Sunday, July 31, 2011

A Hero Never Dies Library: Sergio Leone Once Upon A Time In Italy


Sir Christopher Frayling's Sergio Leone Once upon a time in Italy, is a completely different book to his Leone biography Something to do with death. This book is more of a coffee table style book, heavy with graphics but still with plenty of Frayling's wonderfully detailed and insightful writing on Sergio Leone and his films.

The first section of the book is entitled Sergio Leone and the western, before covering each of his westerns in turn.This section also includes a fascinating list of the influence of specific American westerns on Leone's movies. After this are a series of interviews including Leone himself, Ennio Morricone, actors including Clint Eastwood and Lee Van Cleef, crew members and writers including Bernado Bertollucci. We also have an essay written by Leone on John Ford, a look at Leone's legacy and an afterword interview with Martin Scorsese.


Frayling's writing is worth the cost of the book alone, while not as detailed as his Leone biography, this book really packs the facts, insights and anecdotes into it's 240 pages. The main reason to buy the book though, even if you already own Frayling's other books is the incredible wealth of behind the scenes photos, international posters and ads, production sketches etc.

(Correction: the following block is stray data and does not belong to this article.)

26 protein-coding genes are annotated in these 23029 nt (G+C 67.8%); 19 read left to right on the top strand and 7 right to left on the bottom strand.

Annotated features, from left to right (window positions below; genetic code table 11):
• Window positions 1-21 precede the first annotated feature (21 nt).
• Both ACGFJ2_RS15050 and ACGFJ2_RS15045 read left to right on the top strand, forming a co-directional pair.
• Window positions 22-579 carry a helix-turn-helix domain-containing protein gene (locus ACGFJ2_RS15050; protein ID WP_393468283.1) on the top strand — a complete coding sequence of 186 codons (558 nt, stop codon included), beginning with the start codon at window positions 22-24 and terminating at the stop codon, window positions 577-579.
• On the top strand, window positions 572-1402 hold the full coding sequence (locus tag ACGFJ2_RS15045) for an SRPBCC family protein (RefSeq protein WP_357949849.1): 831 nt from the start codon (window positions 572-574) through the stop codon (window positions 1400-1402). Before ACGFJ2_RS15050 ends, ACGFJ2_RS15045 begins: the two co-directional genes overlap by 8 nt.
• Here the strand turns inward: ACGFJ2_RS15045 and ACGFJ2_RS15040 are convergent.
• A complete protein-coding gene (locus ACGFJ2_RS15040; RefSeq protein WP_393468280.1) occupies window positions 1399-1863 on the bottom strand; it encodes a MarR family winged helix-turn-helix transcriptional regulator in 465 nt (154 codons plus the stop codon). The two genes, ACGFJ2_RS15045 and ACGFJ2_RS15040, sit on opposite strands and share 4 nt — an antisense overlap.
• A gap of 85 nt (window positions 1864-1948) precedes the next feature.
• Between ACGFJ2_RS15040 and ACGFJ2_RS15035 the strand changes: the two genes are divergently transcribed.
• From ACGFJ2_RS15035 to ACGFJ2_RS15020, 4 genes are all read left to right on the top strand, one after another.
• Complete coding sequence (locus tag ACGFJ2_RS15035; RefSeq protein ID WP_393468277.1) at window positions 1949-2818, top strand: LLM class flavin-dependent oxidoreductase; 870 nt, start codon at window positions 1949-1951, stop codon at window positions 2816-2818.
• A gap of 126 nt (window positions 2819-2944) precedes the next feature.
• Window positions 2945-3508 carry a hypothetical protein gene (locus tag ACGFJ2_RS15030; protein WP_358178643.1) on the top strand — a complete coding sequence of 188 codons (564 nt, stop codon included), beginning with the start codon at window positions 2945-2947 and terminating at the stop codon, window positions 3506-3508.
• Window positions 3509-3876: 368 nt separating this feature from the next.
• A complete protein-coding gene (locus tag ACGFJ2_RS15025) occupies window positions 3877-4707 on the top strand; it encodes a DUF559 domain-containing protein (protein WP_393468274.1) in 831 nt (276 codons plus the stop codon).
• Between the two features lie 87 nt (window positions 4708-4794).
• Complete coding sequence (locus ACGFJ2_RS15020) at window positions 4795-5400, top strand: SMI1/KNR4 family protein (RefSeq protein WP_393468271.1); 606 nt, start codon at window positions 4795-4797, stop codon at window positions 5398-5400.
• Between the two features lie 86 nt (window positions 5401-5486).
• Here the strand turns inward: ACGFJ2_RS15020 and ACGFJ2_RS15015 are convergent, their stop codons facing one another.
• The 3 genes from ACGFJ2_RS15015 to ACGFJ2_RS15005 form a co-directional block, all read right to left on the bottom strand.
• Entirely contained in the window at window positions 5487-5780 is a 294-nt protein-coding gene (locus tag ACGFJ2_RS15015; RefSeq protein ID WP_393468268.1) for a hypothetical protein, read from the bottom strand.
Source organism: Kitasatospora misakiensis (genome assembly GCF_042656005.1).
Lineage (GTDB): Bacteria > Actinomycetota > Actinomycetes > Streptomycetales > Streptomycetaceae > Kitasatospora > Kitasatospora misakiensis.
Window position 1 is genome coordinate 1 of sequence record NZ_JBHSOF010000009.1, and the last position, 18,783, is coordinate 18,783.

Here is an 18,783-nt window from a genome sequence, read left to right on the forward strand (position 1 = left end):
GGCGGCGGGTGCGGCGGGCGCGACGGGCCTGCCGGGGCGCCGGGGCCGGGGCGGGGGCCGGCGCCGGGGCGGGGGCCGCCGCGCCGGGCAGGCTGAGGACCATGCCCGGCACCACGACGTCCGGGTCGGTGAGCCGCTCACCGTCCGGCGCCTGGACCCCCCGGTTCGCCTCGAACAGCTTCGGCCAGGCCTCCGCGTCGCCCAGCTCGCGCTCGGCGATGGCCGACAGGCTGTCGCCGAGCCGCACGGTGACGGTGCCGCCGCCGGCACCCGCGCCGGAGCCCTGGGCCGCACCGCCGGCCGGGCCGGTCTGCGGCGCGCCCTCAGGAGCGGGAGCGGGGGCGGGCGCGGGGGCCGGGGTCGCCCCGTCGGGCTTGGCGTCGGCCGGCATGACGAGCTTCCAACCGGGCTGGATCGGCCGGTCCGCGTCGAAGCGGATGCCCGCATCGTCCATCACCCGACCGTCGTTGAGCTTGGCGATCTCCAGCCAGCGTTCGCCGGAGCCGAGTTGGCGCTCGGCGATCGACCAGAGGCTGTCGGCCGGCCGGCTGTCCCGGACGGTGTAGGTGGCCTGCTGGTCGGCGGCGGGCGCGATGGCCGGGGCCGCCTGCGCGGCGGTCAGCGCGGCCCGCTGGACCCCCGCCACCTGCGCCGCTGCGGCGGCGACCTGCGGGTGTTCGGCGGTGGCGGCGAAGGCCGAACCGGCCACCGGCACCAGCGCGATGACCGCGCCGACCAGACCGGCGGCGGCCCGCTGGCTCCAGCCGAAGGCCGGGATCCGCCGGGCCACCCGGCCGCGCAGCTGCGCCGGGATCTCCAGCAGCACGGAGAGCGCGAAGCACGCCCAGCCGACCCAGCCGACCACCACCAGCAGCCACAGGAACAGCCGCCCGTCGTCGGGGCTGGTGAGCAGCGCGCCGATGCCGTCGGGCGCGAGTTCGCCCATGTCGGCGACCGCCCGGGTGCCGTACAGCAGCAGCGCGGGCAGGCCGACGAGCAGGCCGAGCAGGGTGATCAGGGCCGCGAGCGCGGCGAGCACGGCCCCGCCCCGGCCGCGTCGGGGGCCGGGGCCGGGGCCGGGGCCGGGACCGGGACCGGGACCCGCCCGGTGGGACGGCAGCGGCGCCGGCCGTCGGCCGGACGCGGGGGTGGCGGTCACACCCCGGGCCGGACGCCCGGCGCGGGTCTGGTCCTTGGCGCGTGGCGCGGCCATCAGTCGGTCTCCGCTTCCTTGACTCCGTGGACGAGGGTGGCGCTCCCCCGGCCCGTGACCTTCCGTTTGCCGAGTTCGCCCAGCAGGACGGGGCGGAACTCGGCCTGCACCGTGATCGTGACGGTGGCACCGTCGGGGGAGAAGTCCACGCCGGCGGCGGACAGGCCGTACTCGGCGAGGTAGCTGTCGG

A great read and a book you will return to time and time again to drool at the posters you will never have (or is that just me?). Highly recommended for any spaghetti western fans and certainly for fans of Il Maestro.

5 comments:

Wes M said...

Good stuff Mart, I never managed to pick this up, always a little on the pricey side, but I've leafed thru it in stores and it's pure eye-candy. Frayling's commentaries are highly recommended too...

A hero never dies said...

It's worth it Wes I assure you, and yes there is some serious eye candy featured!

Ty said...

Will have to pick this up soon! Love spaghetti westerns!

A. said...

I've read through a good part of this in a local library. I should really take it out. You aren't kidding when you said it's a wealth of images.

It's a bit upsetting how little written material there really is about Leone and his works. I've always considered him in the upper echelon of filmmakers, but am still surprised how little English written works there are about him.

A hero never dies said...

Ty, The sooner the better, you won't regret it!

A, Frayling pretty much covers everything in his books, I do have another Leone book by Oreste De Fornari which is pretty good but not really in the same league. As you say though Leone was certainly one of the best and as such deserves more print, I'm always interested to read anything about him.

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